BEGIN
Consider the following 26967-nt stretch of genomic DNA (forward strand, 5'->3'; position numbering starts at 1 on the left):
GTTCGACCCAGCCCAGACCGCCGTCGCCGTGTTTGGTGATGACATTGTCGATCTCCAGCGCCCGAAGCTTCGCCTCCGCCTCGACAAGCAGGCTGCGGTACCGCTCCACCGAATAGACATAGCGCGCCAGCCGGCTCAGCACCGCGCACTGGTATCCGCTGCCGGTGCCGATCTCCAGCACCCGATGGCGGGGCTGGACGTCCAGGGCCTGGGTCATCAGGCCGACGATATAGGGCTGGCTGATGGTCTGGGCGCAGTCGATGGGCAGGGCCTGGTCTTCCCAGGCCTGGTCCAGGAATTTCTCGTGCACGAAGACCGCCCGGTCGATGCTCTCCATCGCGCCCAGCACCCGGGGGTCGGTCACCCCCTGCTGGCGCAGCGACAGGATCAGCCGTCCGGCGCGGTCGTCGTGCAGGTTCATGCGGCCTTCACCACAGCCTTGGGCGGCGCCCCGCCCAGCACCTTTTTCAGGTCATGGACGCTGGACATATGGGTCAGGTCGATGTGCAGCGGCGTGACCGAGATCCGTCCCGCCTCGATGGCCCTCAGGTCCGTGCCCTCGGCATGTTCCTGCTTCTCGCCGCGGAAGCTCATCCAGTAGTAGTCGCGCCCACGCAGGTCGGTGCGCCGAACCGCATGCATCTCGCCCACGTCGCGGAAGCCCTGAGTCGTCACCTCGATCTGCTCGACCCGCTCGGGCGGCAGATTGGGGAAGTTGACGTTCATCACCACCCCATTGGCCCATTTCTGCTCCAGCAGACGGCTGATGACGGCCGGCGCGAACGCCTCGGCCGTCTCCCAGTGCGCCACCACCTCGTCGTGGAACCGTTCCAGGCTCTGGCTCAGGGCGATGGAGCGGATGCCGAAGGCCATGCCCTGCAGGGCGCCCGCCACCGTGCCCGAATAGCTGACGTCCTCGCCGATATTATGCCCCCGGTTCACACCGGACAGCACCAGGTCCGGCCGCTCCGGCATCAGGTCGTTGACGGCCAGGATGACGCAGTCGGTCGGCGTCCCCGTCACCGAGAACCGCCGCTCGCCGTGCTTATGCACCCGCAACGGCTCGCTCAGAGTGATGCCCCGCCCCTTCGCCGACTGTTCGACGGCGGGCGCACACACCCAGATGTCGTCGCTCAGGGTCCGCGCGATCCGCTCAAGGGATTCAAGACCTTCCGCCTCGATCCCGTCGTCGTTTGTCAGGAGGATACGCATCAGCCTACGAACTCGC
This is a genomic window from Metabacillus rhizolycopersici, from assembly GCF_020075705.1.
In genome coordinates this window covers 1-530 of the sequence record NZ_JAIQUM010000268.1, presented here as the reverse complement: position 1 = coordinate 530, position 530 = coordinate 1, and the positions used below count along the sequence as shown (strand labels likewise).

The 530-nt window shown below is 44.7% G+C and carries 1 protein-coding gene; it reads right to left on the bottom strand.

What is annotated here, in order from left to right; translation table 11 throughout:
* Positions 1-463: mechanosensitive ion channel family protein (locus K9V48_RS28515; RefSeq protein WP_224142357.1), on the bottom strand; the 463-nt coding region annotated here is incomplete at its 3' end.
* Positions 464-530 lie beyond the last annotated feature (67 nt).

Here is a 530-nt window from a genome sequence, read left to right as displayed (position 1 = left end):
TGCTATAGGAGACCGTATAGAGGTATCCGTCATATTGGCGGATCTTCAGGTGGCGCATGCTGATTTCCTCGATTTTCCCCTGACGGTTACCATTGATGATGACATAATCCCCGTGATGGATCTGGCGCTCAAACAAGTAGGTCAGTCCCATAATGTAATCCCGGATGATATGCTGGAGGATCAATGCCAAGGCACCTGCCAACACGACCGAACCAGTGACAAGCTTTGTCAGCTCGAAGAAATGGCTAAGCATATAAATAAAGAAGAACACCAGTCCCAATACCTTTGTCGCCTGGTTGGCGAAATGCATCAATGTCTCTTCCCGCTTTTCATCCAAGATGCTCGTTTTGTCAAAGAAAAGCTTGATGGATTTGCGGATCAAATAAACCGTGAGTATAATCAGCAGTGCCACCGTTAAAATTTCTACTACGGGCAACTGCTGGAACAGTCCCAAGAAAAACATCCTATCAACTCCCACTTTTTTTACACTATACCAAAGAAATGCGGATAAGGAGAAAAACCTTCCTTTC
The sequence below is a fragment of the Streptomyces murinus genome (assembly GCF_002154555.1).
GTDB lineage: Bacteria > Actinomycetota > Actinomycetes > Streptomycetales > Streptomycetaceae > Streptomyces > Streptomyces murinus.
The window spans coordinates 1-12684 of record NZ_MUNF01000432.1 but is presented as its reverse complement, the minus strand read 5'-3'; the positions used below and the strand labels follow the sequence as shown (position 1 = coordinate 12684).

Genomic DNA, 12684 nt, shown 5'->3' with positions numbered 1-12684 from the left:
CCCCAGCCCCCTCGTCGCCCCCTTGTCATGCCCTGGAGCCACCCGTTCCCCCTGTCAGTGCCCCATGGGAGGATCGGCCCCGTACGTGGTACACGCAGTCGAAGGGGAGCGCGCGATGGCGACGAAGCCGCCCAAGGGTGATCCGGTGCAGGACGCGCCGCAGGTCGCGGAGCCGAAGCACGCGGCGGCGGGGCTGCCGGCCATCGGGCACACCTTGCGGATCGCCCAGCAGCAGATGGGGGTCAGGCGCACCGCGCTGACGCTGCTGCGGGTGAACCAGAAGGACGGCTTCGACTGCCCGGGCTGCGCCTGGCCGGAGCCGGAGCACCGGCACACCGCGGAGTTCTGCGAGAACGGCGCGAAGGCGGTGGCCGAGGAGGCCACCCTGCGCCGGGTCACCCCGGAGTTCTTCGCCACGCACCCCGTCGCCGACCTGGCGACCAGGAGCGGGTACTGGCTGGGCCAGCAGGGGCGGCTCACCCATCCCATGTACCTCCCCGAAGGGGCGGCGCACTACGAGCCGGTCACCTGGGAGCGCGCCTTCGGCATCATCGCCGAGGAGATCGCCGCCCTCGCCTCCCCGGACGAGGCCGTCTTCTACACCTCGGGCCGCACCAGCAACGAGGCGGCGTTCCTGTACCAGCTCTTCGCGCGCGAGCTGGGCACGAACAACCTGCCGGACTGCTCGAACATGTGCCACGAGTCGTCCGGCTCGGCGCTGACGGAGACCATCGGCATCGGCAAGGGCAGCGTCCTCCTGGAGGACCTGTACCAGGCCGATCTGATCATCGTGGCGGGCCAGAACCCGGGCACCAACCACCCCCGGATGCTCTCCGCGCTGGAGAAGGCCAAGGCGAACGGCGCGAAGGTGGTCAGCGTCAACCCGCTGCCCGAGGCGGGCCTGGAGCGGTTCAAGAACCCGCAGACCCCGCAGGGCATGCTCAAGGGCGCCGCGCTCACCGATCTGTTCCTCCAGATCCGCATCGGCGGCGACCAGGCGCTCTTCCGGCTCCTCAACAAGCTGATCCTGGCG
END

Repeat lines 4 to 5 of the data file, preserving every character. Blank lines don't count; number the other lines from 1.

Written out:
In genome coordinates this window covers 1-530 of the sequence record NZ_JAIQUM010000268.1, presented here as the reverse complement: position 1 = coordinate 530, position 530 = coordinate 1, and the positions used below count along the sequence as shown (strand labels likewise).

The 530-nt window shown below is 44.7% G+C and carries 1 protein-coding gene; it reads right to left on the bottom strand.